The 2007 case of Papathanasopoulos v Vacopoulos asked the question: if you accept an engagement ring in expectation of marriage, but later change your mind, do you have to return the ring? The Court’s answer was yes.

Andrew Vacopoulos and Vicki Papathanasopoulos were a couple who were engaged to be married on 6 August 2005, when Andrew presented Vicki with a ring worth $15,250. About ten days later, their relationship deteriorated, and Vicki took off the ring and said to Andrew: “the wedding is off. Here take the ring, I don’t want it”. Andrew said to Vicki “the ring was a gift, you keep it”.

Several weeks after this conversation, the ring was still in Vicki’s possession. At her request, Vicki’s father threw the ring and other items she associated with Andrew into a rubbish bin, never to be seen again.

Andrew later brought proceedings to recover the ring or its value from Vicki, on the basis that the gift of the ring was conditional upon her marrying him. By not marrying him, she had not met the conditions of the gift, and thus it was not rightfully hers.

Vicki argued that while the ring was a conditional gift when Andrew first gave it to her, it became an absolute gift when Andrew refused to take it back at the end of the relationship. Thus, the ring was hers to do what she pleased with, despite not marrying Andrew.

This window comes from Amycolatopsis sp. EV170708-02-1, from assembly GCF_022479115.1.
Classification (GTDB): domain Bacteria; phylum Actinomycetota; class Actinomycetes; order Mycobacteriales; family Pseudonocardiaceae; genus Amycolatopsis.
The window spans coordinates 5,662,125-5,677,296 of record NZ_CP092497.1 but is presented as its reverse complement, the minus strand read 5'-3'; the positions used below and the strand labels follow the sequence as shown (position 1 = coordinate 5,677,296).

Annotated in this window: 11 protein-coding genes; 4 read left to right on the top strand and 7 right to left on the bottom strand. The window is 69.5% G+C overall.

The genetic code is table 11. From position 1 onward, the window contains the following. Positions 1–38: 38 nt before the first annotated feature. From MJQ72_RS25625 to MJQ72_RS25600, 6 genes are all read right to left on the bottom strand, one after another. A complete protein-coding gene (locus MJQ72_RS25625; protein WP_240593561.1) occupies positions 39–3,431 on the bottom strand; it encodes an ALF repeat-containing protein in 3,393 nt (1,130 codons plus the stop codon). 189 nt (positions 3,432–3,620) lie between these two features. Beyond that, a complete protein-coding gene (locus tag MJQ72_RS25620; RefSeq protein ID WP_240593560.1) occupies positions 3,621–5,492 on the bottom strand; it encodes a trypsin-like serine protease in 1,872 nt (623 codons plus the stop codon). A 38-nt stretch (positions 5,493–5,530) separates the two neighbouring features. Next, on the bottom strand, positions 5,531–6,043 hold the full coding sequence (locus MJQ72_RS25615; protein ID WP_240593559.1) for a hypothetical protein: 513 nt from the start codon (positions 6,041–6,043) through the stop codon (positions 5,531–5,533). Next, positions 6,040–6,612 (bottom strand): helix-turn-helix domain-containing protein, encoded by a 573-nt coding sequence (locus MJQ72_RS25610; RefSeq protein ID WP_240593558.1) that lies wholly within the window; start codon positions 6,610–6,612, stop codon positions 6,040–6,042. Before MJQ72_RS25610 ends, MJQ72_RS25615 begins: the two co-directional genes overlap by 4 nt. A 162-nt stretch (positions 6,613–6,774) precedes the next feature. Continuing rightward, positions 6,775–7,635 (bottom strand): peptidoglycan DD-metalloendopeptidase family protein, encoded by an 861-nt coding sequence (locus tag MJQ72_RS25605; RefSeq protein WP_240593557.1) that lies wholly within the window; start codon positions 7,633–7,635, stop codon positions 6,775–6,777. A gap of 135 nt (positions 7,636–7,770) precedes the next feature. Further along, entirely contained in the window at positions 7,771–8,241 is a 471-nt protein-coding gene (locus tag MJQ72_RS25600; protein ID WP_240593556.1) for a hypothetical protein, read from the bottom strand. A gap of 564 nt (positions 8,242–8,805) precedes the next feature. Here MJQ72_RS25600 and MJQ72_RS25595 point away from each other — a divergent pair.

The Court referred to the 1926 case of Cohen v Stellar in which McCardie J outlined the principles of law relating to engagement rings:

  1. If someone who has received a ring in contemplation of marriage refuses to fulfil the conditions of the gift, without a legal justification, they must return it.
  2. If someone has, without a legal justification, refused to carry out their promise of marriage, they cannot demand the return of the ring.
  3. If an engagement to marry is dissolved by mutual consent, then in the absence of agreement to the contrary, the engagement ring and like gifts must be returned by each party to the other.

A legal justification, in these circumstances, would refer to the other party’s violent conduct or infidelity. No such justifications existed in Papathanasoloulos v Vacopoulos.

At first instance, the Magistrate found that upon rejecting the gift, Vicki became the bailee of the ring: it was in her possession but she did not own it, and therefore she did not have the right to throw it out. It was likely that, when told the wedding was off, Andrew said whatever he could in the hopes that the relationship could continue. This did not change the nature of the gift.

On Appeal, this finding was upheld. As un-romantic as it is, the Court opined that engagements are ‘fixed with many of the characteristics of a commercial bargain’ and thus are governed by principles of ordinary contract law. Put simply, a person who does not carry out a bargain will lose their deposit. This meant that Vicki, by ending the engagement, lost her entitlement to the ring even if Andrew refused to take it back. Her appeal was dismissed and she was ordered to pay Andrew his legal costs, as well as the value of the ring.